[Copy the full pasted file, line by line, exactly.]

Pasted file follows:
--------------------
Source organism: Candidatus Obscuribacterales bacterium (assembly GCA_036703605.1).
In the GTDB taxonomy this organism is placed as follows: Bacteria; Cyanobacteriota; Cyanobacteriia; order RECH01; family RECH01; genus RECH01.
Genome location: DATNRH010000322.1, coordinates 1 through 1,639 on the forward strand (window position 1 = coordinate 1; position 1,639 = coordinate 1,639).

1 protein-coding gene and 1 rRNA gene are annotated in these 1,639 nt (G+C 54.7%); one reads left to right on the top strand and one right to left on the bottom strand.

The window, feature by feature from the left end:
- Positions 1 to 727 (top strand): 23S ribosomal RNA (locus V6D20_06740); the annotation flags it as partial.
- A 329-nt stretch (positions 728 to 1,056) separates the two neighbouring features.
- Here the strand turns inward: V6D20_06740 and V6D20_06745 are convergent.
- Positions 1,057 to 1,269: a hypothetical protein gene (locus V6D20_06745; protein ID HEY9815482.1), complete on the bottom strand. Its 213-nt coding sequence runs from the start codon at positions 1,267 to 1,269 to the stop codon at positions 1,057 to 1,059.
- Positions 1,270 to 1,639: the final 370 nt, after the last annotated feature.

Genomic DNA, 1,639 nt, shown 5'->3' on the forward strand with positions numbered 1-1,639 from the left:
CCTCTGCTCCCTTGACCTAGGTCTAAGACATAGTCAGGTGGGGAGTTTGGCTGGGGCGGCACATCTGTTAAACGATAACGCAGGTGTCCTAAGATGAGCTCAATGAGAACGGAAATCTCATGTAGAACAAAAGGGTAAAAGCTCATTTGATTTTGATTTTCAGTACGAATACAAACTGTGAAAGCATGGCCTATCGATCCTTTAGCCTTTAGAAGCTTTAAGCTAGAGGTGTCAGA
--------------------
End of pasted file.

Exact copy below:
Source organism: Candidatus Obscuribacterales bacterium (assembly GCA_036703605.1).
In the GTDB taxonomy this organism is placed as follows: Bacteria; Cyanobacteriota; Cyanobacteriia; order RECH01; family RECH01; genus RECH01.
Genome location: DATNRH010000322.1, coordinates 1 through 1,639 on the forward strand (window position 1 = coordinate 1; position 1,639 = coordinate 1,639).

1 protein-coding gene and 1 rRNA gene are annotated in these 1,639 nt (G+C 54.7%); one reads left to right on the top strand and one right to left on the bottom strand.

The window, feature by feature from the left end:
- Positions 1 to 727 (top strand): 23S ribosomal RNA (locus V6D20_06740); the annotation flags it as partial.
- A 329-nt stretch (positions 728 to 1,056) separates the two neighbouring features.
- Here the strand turns inward: V6D20_06740 and V6D20_06745 are convergent.
- Positions 1,057 to 1,269: a hypothetical protein gene (locus V6D20_06745; protein ID HEY9815482.1), complete on the bottom strand. Its 213-nt coding sequence runs from the start codon at positions 1,267 to 1,269 to the stop codon at positions 1,057 to 1,059.
- Positions 1,270 to 1,639: the final 370 nt, after the last annotated feature.

Genomic DNA, 1,639 nt, shown 5'->3' on the forward strand with positions numbered 1-1,639 from the left:
CCTCTGCTCCCTTGACCTAGGTCTAAGACATAGTCAGGTGGGGAGTTTGGCTGGGGCGGCACATCTGTTAAACGATAACGCAGGTGTCCTAAGATGAGCTCAATGAGAACGGAAATCTCATGTAGAACAAAAGGGTAAAAGCTCATTTGATTTTGATTTTCAGTACGAATACAAACTGTGAAAGCATGGCCTATCGATCCTTTAGCCTTTAGAAGCTTTAAGCTAGAGGTGTCAGA